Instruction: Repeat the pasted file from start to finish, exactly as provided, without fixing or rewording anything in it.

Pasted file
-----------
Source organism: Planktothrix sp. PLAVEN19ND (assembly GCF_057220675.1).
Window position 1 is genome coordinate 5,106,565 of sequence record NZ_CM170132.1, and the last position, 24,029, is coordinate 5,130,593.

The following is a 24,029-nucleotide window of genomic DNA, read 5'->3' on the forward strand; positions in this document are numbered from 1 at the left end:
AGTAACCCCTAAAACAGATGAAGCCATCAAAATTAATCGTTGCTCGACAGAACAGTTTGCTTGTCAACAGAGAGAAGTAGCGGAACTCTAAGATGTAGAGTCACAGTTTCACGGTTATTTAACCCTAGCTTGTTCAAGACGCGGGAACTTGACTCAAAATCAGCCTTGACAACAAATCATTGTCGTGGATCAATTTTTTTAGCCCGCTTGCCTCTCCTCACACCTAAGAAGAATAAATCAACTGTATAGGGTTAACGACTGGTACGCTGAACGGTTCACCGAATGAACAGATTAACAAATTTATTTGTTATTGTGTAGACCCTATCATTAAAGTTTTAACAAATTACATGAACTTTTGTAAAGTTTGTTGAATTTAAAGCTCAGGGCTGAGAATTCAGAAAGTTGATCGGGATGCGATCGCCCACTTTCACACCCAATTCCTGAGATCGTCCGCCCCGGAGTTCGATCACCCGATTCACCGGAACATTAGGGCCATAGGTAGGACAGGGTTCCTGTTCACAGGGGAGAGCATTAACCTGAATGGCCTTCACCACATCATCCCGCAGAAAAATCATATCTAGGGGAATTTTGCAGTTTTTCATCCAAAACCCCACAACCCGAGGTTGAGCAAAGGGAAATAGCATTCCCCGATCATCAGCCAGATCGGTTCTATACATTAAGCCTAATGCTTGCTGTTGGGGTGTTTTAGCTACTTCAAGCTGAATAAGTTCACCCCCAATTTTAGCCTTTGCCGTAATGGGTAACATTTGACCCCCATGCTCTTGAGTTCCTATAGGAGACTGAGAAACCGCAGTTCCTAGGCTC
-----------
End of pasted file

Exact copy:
Source organism: Planktothrix sp. PLAVEN19ND (assembly GCF_057220675.1).
Window position 1 is genome coordinate 5,106,565 of sequence record NZ_CM170132.1, and the last position, 24,029, is coordinate 5,130,593.

The following is a 24,029-nucleotide window of genomic DNA, read 5'->3' on the forward strand; positions in this document are numbered from 1 at the left end:
AGTAACCCCTAAAACAGATGAAGCCATCAAAATTAATCGTTGCTCGACAGAACAGTTTGCTTGTCAACAGAGAGAAGTAGCGGAACTCTAAGATGTAGAGTCACAGTTTCACGGTTATTTAACCCTAGCTTGTTCAAGACGCGGGAACTTGACTCAAAATCAGCCTTGACAACAAATCATTGTCGTGGATCAATTTTTTTAGCCCGCTTGCCTCTCCTCACACCTAAGAAGAATAAATCAACTGTATAGGGTTAACGACTGGTACGCTGAACGGTTCACCGAATGAACAGATTAACAAATTTATTTGTTATTGTGTAGACCCTATCATTAAAGTTTTAACAAATTACATGAACTTTTGTAAAGTTTGTTGAATTTAAAGCTCAGGGCTGAGAATTCAGAAAGTTGATCGGGATGCGATCGCCCACTTTCACACCCAATTCCTGAGATCGTCCGCCCCGGAGTTCGATCACCCGATTCACCGGAACATTAGGGCCATAGGTAGGACAGGGTTCCTGTTCACAGGGGAGAGCATTAACCTGAATGGCCTTCACCACATCATCCCGCAGAAAAATCATATCTAGGGGAATTTTGCAGTTTTTCATCCAAAACCCCACAACCCGAGGTTGAGCAAAGGGAAATAGCATTCCCCGATCATCAGCCAGATCGGTTCTATACATTAAGCCTAATGCTTGCTGTTGGGGTGTTTTAGCTACTTCAAGCTGAATAAGTTCACCCCCAATTTTAGCCTTTGCCGTAATGGGTAACATTTGACCCCCATGCTCTTGAGTTCCTATAGGAGACTGAGAAACCGCAGTTCCTAGGCTC